Letters and Art in New Zealand
2 — Colonial Beginnings
So much for the remote ancestors of the New Zealand writer and artist—the Maori poet and carver, emerging dimly from antique times; the Europeans of the seventeenth, eighteenth, and early nineteenth centuries, now elevated to a stature almost legendary; the saints and sages and swashbucklers who dared to visit and even settle a New Zealand notorious as the Alsatia of the Pacific. It is true that these men, through their works, have a continuous vitality, that their heirs are those who trouble to seek them out in galleries, libraries, and museums. Yet the fact is that modern New Zealand derives in the direct line not from the culture of the primitive Maori, nor from the spacious civilisation of the eighteenth century, nor from the discordant elements of pre-colonisation days, but from an age not yet distant enough to be glamorous. Our immediate origins go back only one hundred years to early Victorian times.
To the prosperous Englishman of the forties and early fifties, however, it might well have seemed that page 18no colony—unless perhaps Virginia—had been founded in a more auspicious age. Britain had now settled down after Waterloo to thirty years and more of peace and security. She had freed her slaves, she had enfranchised her own people—or all that could, with safety, be enfranchised. And as proof that virtue brings its reward even in worldly things, her prosperity had increased to an amazing degree. Britain, now the world's manufactory, poured out goods, men, money, ships into every quarter of the world—and with them her language, her theories of government, her religious ideas, her humanitarianism.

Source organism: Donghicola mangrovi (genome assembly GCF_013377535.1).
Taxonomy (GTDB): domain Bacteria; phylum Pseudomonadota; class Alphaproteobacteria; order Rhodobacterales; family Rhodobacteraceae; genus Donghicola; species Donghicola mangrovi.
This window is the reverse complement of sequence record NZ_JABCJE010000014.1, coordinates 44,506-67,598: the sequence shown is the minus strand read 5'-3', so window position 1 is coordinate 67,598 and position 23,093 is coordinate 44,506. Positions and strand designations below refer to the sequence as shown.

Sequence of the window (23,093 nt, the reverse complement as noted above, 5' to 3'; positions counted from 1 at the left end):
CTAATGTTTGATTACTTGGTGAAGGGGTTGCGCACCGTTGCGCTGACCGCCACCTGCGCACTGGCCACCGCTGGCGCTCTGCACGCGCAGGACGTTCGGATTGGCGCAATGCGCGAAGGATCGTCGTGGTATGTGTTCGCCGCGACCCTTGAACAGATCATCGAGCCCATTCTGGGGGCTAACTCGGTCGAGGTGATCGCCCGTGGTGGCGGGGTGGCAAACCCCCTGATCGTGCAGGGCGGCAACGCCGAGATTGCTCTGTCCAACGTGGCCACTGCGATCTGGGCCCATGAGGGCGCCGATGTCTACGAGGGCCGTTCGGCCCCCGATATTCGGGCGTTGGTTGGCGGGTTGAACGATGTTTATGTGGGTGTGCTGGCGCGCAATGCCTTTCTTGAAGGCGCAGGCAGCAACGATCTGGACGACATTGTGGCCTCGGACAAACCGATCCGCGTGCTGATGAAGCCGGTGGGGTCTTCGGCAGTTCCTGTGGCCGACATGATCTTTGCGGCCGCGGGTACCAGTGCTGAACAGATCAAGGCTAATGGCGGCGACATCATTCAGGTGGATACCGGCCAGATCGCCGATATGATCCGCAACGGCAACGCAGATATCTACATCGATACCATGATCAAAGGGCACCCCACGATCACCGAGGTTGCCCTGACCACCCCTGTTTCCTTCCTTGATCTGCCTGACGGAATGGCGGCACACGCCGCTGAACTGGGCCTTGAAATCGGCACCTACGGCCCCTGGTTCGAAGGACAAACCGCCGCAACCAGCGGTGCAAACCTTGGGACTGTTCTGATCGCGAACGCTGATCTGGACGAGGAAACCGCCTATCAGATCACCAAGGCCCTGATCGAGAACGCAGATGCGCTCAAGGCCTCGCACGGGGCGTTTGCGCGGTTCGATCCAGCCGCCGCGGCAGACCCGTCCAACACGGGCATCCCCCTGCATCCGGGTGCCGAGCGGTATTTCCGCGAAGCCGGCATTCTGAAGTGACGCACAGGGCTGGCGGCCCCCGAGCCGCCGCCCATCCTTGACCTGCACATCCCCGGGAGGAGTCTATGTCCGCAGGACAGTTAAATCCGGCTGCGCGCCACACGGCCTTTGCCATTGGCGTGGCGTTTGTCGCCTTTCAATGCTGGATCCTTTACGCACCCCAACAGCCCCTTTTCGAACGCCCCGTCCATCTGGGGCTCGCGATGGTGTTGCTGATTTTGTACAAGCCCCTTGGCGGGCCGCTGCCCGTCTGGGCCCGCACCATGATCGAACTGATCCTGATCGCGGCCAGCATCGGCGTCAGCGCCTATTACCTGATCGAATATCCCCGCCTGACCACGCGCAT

Nor, in spite of her Continental critics with their nation of shopkeepers' gibe, was early Victorian Britain lacking in culture. True, the Romantic writers were dead, or silent, or—witness the aged Thomas Campbell with his 'Song' for the New Zealand emigrants:
'Steer, helmsman, till you steer our way,
By stars beyond the line;
We go to found a realm, one day,
Like England's self to shine.'
—feebly echoing the tunes of their youth. But a new generation of writers had grown up; and, as an emigrant to the Canterbury settlement in the early fifties packed up his collection of contemporary classics, he would find it difficult not to exceed the space that could reasonably be set aside for luxuries like books.page 19
Such a man would almost certainly pack into his trunks a collection of verse, for in early Victorian England the profession of poetry was honourable and even on occasions lucrative. There would be, first, the works of Mr Tennyson—Poems, The Princess, and just off the press, In Memoriam, a work that would be pondered over in private during the voyage, read aloud in the family circle, and later memorised in parts and transcribed into the reader's album. Mr and Mrs Browning would be included, Mrs Browning for even stronger reasons than her husband, for was she not the author of 'The Cry of the Children' and the Sonnets from the Portuguese? A discriminating man might bring with him The Strayed Reveller by 'A' (said to be Matthew Arnold, son of the headmaster of Rugby), or a copy of The Germ, the paper of some affected young men who called themselves the 'Pre-Raphaelite Brotherhood' and preached startling new doctrines of art and poetry. A university man might very well have decided to bring with him a copy of Clough's Bothie of Tober-Na-Vuolich with its playful references to such a visionary emigrant as himself: